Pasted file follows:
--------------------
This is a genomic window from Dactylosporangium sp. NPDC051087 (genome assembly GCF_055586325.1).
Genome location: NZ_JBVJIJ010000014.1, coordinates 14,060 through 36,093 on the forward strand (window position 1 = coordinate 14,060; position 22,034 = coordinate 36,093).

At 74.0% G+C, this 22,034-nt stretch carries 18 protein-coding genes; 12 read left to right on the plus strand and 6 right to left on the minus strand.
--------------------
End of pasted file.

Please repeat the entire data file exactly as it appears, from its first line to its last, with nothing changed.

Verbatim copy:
This is a genomic window from Dactylosporangium sp. NPDC051087 (genome assembly GCF_055586325.1).
Genome location: NZ_JBVJIJ010000014.1, coordinates 14,060 through 36,093 on the forward strand (window position 1 = coordinate 14,060; position 22,034 = coordinate 36,093).

At 74.0% G+C, this 22,034-nt stretch carries 18 protein-coding genes; 12 read left to right on the plus strand and 6 right to left on the minus strand.